In his diet let him not by to couriouse nor inclined to delicate mea∣tes, rather to distribute, well his meanes and contente him selfe with such provitiones, as the campe or place shall affourde, for those that are given to there belly, and to the unsatiable vice of drunknes are ap∣te for nothing, and moste comonlie are subject to many disgraces, wherof theyr are many examples. Prisco Captaine of Maurish, Em∣peror of Constantinopla, a prehended and defeated the Kinge of Mo∣saquio de Salabia, and his army, who beinge blinde drunk with drin∣king to muche wine in the Selebratinge of a certaine sacrifice don for the soule of a brouther of Mosaquio. Which bienge killed the evenin∣ge before in a certaine skirmish, and the victorious Soulders havinge ended theyr, figt they fell to eatinge and drinkinge, and for that vice, and there litle care, and beeinge found unprovided and forgetfull in a complishinge there obligation were defeated, as many more unsa∣tiable drunkardes and gluttons have beene. There contraries suppo∣singe afterwardes to finde theyre enemy in the like trap, with the like forgetfulnes wherin they were founde. Thinkinge and consideringe that they were a smale distance of. They determined to turne, and fall uppon them, and revenge them selfes, and release theyre kinge or die in his recoveringe, which they agried uppon with a resolute de∣termination: soe that Prisco nor none of his shoulde escape, and had itt not beene for a Captaine of horse named Gencono who beeinge hoth prudente and experiment in warr. Comaunded that those under his chardge shoulde in no manner take anny liberty in not acomplishin∣ge, with theyre military obligationes. Wherof hee and his officers tooke a spetiall care; so that at the arivinge of his enemy, and deter∣mined to fall on with greate fury, he fell on them with greate courad∣ge, and constrayned them ro retire, and turne theyre backes. And Page  4 with the like or semblable fortune Tomires queene of the Scithians did overcom kinge Ciro, and his three hondereth thousande Persians in theyre Slugish, and beastely drunknes, who came to revenge the death of Sargapiso hir son, who beeinge before slaine by Ciro, and the selfe same succes happened Achab kinge of Iraell againste kinge Be∣nado of Ciria, so that trough the inclination which som have to this vice causeth greate disorders, destruction of the coon wealth, and rebelliones, wherof theyre are many exāples, Not contentinge them selues with the ability of theyre poore hoste, wher by greate scandles do offten tymes arise, causinge townes citties, and provences to revol∣te from theyr prinses, by resultinge of thies unsatiable drunckardes, which un ruly disorderes and filthy examples are to by well looked unto, and severely punished; the Tirantinos for this vice drived a way the Romaines, and theyre Captaine Cajo Lucio, and rendered them to Haniball his enemye. Abidio Casio did soe seaverely punishe his Souldie∣res for theyre disorders and insolences, that in five dayes space he co∣comaunded to hange al moste the one hause of his army, for theyr robberies, and unruly factes comited a gainste the contry people: Whiche severitie caused the enemy townes to yealed unto him, and with willinge myndes provided his army vvith vituales, and all other necessaries Pesenio niger for takinge a cocke per force from theyre hos∣ste condemned to death a vvhole comarade of Souldieres, Marques de Pescaro comaunded to cutt of the eares of a Souldier of his for leavin∣ge his order in marchinge, and for his intente to make spoyle in a vil∣ladge, (vvhere he vvas aprehēded) the Souldier repleeinge to the Mar∣ques that he vvoulde rather suffer death then receive such an offron∣te, to vvhiche the Marques condecended presently, and commaunded to hange him in the firste tree; Greate Tamberlan punished soe severlie one of his Souldieres for the like or semblable offence, that the rigor therof did soe corecte and feare his vvhole army, that vvhere his campe did continue three dayes to gither, a tree full loaded vvhith fruite at there departeture remayned vvhole and untouched (a mer∣vayllouse example to all Souldiores to imitate this vertue) and ab∣staine from all disordered apetites, and patiently with greate cou∣radge to indure hunger and misery, when extreame necessitie, soe re∣quireth, as did the army of Cesar in the seedge of Abarico in France, vvho seeinge the Emperor, takinge greate greefe and compassion of theyre hunger, for vvhich cause he vvas determined to retire his cam∣pe; vvhereunto they vvoulde by no meanes condecend, re pleeinge Page  5 that firste they shoulde finish theyre lives by chance of cruell fortu∣ne or hunger, rather then give overtheyre interprice. And vvith the like constancie valerouse and noble determination they tooke in Du∣raco, eatinge earbes and rootes: In the honorable regaininge of Breda by Spinola many examples may by given of the necessitie of theyre Souldiores, and greate constancie, vvhere ihave seene many brave Souldiores compelled to extreame and intolerable necessitie, and ne∣verthelesh vvoed that they shoulde rather die in that honorable acte then spott theyre honor by runninge a vvay in suche a famouse oca∣tion of perpetuall memorie.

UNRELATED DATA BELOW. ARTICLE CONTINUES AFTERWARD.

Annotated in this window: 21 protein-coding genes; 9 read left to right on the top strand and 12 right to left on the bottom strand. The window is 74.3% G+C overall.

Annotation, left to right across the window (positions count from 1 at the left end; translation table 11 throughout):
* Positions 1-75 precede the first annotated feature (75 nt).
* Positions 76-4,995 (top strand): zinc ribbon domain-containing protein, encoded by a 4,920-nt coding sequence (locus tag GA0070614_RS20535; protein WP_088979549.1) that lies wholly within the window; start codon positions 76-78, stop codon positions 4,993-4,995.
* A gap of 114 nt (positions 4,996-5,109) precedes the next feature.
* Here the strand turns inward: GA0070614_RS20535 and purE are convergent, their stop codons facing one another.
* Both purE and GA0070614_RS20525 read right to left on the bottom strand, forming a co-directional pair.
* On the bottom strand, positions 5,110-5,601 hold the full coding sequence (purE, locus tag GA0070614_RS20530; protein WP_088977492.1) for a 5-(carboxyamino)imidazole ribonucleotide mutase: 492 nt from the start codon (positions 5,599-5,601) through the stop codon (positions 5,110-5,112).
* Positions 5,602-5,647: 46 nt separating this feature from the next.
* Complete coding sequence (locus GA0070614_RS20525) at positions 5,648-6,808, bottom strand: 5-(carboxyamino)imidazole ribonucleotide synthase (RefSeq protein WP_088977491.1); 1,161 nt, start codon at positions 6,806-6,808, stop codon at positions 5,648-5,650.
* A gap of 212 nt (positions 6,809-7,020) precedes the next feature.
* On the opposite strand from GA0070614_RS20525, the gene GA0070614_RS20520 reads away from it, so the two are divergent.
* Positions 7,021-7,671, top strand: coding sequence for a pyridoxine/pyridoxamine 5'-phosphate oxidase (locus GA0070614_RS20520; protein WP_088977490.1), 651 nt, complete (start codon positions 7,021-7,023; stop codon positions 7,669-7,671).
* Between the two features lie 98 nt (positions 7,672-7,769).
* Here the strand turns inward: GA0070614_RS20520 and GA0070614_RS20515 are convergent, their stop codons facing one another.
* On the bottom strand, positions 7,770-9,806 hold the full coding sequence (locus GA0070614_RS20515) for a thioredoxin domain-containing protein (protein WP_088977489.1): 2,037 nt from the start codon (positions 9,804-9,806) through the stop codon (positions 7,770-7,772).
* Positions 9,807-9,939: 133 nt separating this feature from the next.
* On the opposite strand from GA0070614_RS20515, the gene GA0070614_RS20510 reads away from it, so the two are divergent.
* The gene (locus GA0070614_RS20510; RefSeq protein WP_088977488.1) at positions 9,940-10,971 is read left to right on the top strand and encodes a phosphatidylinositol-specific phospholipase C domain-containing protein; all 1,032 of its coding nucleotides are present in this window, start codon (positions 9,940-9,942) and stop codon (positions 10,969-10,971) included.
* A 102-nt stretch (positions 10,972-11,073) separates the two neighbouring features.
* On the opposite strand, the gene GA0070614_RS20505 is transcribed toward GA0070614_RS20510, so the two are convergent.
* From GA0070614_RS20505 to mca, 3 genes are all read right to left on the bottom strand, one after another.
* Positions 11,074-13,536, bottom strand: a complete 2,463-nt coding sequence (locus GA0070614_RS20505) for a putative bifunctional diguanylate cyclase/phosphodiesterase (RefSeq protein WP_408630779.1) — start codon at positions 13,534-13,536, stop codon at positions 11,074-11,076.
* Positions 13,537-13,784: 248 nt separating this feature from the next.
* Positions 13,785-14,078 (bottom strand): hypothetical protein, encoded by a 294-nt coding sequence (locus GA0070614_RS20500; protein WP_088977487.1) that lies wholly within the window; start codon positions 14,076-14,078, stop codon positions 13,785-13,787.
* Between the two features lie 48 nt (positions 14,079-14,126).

Marques de Pescora vvith his ovvne handes kiled tvvo Souldieres findinge them forceinge a gentle vvooman decended of noble linad∣ge in the sacke or tacking of Genoua. Let him bee carefull to by vvell armed if posible beeing both honorable and profitable, and that be∣sides it licketh much his superiores; Alsoe let him bee carefull in vvell a parelinge him selfe, a cordinge to his a bilitie and pay, and in no ca∣se let him hy not overloaden vvith muche bgadge vvhiche is agreate empedimente in o cationes of marchinge, and specially in tyme of service. For wee dayly see that trough to much bagadge the whole ar∣my is often tymes troubled, and of the same resulteth many disgra∣ces, and somtimes is wholy loste. It importeth much an honorable Souldier to goe as lighte as may bee posible, without anny impedi∣mente that shoulde cause him to bee absente from his coulors. Much bagadge in o cationes of march causeth much trouble and care, and specially when it is loste as often times happened.